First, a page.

A closer look at the Reading High players who won the PIAA Class 6A boys basketball championship

Apr. 1—Moro Osumanu

Rick Perez never missed a chance to explain how important Moro Osumanu was to the Red Knights.

Cornerstone. Keystone. Centerpiece.

Those were all words Reading High’s coach used to describe the All-Berks center. They were all accurate. Never was that more apparent than during the PIAA championship game.

Osumanu’s 21 points against Archbishop Wood were a performance for the ages. The 6-6 senior shot 9-for-10 from the floor and grabbed 12 rebounds.

Perez called Osumanu, who averaged 13.7 points per game, one of the greatest players in Reading history after claiming the school’s second state title. That’s quite a compliment.

“Moro chops the wood and carries the water,” Perez said. “He doesn’t get caught up in shiny objects. He’s a loyal, hard worker. You know what he’s gonna bring on a daily basis.”

Ruben Rodriguez

Ruben Rodriguez was the rising star who transferred away and then came back.

The All-Berks guard, who helped Muhlenberg win a district championship as a freshman, never met a situation that rattled him. He has what teammate Myles Grey called “that clutch gene.”

Rodriguez averaged a team-high 14.7 points and made a team-leading 40 3-pointers. The sophomore scored in double figures in each of the last seven games, from the Berks final through the PIAA championship game.

Rodriguez’s return was essential for the Red Knights.

“It felt like our missing piece came back,” Grey said.

Daniel Alcantara

Daniel Alcantara was a matchup nightmare. A guard and forward rolled into one. Opponents didn’t know how to handle him.

The 6-3 junior could hit a 3-pointer, he dropped in 30 of those, had a nice mid-range jumper and could drive to the basket and dunk. He was also the second-best rebounder on the team.

Alcantara averaged 14 points and scored in double figures in all six District 3 and state games.

“We know he can hit shots,” teammate Xavier Davis said. “We know he can finish. We know he can play the game the right way. We make sure to look for him when we can.”

Rene Rodriguez

Rene Rodriguez was almost cut as a sophomore. Coach Rick Perez told the aspiring shooting guard he wasn’t making enough progress.

Rodriguez took the criticism to heart and turned into an indispensable part of Reading High’s lineup.

One of just two seniors on the team, he made 31 3-pointers and was the architect of the Red Knights’ defense.

“He’s the most consistent player I’ve ever seen,” Perez said. “As soon as he came in the game, he hit a 3, he got a steal. Everything that was in the practice plan, everything he was taught, he executed it.”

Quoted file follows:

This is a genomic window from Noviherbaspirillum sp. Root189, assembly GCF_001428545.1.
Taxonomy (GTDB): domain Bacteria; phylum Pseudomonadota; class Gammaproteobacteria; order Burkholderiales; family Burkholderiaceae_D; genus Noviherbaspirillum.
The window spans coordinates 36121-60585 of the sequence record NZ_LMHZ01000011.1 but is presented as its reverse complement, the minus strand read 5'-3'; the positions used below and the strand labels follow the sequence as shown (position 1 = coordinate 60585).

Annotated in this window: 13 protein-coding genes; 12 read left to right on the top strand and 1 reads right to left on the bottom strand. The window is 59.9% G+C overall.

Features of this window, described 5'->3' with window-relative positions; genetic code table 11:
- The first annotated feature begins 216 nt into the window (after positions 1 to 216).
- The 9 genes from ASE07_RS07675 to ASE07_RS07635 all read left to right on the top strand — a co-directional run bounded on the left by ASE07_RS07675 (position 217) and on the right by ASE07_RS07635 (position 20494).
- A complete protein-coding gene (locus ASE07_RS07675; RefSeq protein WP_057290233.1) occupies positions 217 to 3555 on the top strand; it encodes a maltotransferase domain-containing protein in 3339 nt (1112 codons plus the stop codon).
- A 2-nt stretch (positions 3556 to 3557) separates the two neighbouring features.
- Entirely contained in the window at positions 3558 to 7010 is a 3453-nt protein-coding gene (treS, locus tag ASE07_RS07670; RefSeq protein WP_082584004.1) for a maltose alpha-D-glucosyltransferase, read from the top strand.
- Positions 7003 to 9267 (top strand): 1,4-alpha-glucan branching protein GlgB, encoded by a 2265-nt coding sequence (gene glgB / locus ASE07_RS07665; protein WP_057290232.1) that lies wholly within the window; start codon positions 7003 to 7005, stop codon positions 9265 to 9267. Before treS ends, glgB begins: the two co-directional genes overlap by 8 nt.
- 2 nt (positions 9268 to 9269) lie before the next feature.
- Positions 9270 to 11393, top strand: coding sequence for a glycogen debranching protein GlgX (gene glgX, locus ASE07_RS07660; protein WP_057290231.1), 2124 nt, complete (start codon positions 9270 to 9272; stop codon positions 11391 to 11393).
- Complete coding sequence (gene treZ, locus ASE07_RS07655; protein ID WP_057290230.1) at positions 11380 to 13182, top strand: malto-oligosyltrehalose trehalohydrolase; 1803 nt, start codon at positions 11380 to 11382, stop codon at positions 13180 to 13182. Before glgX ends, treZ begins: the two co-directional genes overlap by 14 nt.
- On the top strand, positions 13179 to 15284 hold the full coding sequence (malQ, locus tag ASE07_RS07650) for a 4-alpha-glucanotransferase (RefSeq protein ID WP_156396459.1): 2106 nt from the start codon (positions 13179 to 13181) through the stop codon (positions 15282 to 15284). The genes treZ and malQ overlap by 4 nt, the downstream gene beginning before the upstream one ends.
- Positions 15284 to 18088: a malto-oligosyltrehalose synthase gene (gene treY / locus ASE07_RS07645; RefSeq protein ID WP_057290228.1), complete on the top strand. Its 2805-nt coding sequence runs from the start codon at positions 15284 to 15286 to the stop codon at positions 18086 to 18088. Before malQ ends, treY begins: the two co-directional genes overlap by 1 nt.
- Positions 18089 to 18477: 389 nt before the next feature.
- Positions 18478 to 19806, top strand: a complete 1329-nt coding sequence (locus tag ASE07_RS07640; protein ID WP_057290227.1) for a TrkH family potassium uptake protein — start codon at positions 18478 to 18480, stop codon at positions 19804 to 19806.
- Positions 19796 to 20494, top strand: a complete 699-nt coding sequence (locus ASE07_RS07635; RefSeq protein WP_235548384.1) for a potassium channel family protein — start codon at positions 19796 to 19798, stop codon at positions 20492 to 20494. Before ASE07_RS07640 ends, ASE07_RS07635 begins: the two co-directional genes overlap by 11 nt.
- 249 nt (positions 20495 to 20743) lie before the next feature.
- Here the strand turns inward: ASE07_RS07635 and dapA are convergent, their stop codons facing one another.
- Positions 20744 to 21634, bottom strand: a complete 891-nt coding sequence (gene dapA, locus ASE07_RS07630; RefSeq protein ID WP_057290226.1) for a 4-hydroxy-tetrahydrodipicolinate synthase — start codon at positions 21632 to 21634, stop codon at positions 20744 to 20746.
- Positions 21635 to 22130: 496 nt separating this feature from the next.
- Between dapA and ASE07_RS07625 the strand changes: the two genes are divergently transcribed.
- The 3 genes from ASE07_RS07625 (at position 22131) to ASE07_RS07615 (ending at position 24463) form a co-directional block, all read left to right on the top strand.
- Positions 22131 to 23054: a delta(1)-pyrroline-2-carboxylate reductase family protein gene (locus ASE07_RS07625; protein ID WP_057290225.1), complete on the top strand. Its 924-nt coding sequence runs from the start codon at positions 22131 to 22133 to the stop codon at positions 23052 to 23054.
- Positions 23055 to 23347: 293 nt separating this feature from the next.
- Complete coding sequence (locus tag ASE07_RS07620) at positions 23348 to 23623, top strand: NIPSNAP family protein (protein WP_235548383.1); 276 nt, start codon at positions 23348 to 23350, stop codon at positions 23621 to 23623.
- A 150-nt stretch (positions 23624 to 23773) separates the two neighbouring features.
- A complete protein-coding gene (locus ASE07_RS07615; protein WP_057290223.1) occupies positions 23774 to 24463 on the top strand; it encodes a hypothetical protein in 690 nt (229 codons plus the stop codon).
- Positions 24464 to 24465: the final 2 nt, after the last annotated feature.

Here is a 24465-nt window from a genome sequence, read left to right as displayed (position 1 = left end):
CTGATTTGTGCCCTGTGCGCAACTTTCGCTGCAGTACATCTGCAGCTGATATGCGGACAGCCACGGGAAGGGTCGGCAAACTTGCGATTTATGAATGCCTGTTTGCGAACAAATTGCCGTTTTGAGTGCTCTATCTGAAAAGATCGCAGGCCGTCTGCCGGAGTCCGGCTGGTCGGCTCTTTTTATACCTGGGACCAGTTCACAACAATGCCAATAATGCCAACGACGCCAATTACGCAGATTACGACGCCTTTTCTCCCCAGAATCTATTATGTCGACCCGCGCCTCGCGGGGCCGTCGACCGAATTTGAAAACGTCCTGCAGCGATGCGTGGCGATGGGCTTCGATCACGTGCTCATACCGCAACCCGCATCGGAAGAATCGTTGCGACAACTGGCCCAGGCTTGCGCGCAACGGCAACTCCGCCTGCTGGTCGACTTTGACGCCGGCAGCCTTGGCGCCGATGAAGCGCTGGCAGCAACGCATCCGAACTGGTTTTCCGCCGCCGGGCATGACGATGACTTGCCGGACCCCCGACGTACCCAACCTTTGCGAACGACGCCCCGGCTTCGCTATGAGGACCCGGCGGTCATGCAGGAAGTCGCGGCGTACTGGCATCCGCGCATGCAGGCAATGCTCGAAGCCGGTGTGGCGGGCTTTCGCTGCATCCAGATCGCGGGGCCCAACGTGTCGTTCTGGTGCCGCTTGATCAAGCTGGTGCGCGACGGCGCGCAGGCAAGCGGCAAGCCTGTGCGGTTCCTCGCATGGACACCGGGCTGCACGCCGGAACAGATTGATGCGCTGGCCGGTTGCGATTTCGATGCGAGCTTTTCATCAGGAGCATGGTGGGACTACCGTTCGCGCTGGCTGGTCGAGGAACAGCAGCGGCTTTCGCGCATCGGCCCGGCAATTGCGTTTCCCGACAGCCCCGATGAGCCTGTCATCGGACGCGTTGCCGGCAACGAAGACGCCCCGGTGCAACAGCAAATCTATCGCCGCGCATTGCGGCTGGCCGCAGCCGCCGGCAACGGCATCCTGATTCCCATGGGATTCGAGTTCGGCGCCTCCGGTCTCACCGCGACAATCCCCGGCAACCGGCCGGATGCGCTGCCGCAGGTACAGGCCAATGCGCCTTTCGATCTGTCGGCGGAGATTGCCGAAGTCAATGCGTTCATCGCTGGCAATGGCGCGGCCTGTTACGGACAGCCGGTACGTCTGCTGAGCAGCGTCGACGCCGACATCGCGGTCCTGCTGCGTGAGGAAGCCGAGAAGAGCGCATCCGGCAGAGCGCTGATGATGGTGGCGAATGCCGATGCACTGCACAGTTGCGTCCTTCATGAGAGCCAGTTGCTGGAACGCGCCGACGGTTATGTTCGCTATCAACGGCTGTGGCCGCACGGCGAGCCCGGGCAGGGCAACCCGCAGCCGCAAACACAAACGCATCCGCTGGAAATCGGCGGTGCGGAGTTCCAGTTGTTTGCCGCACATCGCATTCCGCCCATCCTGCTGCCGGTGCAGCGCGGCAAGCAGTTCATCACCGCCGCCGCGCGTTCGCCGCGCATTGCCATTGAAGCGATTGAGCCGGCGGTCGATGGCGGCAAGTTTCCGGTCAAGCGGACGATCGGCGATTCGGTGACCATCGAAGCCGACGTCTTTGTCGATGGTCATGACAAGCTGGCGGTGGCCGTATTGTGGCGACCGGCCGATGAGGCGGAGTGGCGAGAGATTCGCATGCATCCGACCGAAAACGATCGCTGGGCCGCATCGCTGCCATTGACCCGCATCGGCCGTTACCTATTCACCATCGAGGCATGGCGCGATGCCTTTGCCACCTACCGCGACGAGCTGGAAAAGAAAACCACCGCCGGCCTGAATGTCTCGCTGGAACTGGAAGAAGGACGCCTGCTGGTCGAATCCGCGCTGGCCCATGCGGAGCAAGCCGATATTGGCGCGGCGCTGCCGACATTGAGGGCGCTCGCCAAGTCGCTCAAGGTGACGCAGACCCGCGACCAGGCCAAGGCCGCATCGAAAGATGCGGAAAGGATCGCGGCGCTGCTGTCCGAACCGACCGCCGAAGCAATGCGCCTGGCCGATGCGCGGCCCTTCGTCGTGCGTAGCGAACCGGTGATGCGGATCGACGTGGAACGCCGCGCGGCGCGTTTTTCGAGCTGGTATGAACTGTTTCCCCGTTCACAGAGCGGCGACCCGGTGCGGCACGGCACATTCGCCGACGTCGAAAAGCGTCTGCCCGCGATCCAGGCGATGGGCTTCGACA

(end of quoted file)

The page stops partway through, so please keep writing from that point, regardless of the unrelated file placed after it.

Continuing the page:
Myles Grey

Myles Grey wasn’t expected to be a starter who logged so many minutes. The sophomore guard forced himself into that role.

Grey could handle the ball like it was attached to a string. He could make a timely 3-pointer and was a good foul shooter.

When the Red Knights spread the floor and tried to hold a lead, Grey often found the ball in his hands. He made himself too important to put on the bench.

“He just comes to work,” coach Rick Perez said. “You’ve got to appreciate a kid like that. The world we’re in nowadays people expect things. He never expected anything. He’s a guy who made the most out of it.”

Joey Chapman

Everyone will remember the steal. What people might forget is Joey Chapman wasn’t supposed to be on the floor at the end of the PIAA championship game.

The junior was subbed into the game after Myles Grey fouled out. Then Chapman delivered perhaps the most famous play in Reading history.

Chapman stole the inbounds pass in the final seconds against Archbishop Wood and ran out the clock in a one-point win.

A tenacious, fearless point guard, his toughness and unselfishness symbolized the Red Knights as a whole.

“We look to him to control the game,” teammate Xavier Davis said. “We look to him to bring poise and calm us down. To let us know everything is OK. Joey is the man.”

Xavier Davis

Everyone called him X. Xavier Davis was an energizing force off the bench and a cerebral presence in the locker room and at practice.

Twice in the PIAA semifinals against Upper St. Clair, Davis scrambled for a rebound and put home a basket in the final seconds of the quarter.

That’s what he brought in his bursts of action. He never gave up on a play and made sure Reading didn’t miss a beat with him on the floor.

“X is that foundation,” coach Rick Perez said. “He’s the guy who is reminding everybody of our purpose. What’s our mission? Sticking through it and believing.”

Amier Burdine

A football injury suffered eight days before the PIAA championship game didn’t keep Amier Burdine from returning.

The sophomore said he couldn’t miss his final game alongside the two seniors. He couldn’t miss the chance to experience the state title euphoria that came in 2017.

Burdine scored a layup, drew a charge and went diving onto the floor for a loose ball against Archbishop Wood. He brought what he always brought: strong defense and grit.

“He just has an ‘it’ factor,” Reading football coach Andre Doyle said of his quarterback. “Whether it’s on the basketball court or on the football field they see his potential and his talent; they (feel) his aura and are drawn to it.”

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